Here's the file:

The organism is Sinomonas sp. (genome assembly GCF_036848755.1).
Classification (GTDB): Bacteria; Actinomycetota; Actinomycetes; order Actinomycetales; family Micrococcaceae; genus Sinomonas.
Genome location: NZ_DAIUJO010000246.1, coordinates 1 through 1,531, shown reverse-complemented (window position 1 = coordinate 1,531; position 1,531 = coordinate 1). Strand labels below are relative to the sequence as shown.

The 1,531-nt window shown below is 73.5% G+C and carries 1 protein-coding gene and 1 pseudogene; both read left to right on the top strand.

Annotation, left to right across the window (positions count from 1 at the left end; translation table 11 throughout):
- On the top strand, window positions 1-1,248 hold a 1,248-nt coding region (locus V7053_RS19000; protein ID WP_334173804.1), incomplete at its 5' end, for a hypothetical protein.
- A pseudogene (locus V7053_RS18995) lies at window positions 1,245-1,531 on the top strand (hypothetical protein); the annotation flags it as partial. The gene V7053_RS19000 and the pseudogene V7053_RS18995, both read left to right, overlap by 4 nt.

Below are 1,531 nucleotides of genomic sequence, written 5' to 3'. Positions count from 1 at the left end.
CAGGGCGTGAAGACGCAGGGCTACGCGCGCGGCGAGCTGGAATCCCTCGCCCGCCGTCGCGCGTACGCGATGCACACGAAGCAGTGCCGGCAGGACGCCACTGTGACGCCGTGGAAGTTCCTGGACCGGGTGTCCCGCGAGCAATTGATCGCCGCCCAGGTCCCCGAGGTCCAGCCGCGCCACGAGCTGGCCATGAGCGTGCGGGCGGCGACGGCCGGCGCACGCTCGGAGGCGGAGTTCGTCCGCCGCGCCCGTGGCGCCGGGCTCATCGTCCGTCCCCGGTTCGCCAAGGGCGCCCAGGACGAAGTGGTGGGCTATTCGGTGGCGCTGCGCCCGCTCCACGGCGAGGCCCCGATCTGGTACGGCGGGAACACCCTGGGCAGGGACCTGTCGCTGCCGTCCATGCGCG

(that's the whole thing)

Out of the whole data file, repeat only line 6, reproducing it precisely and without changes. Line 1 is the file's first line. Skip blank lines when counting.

- On the top strand, window positions 1-1,248 hold a 1,248-nt coding region (locus V7053_RS19000; protein ID WP_334173804.1), incomplete at its 5' end, for a hypothetical protein.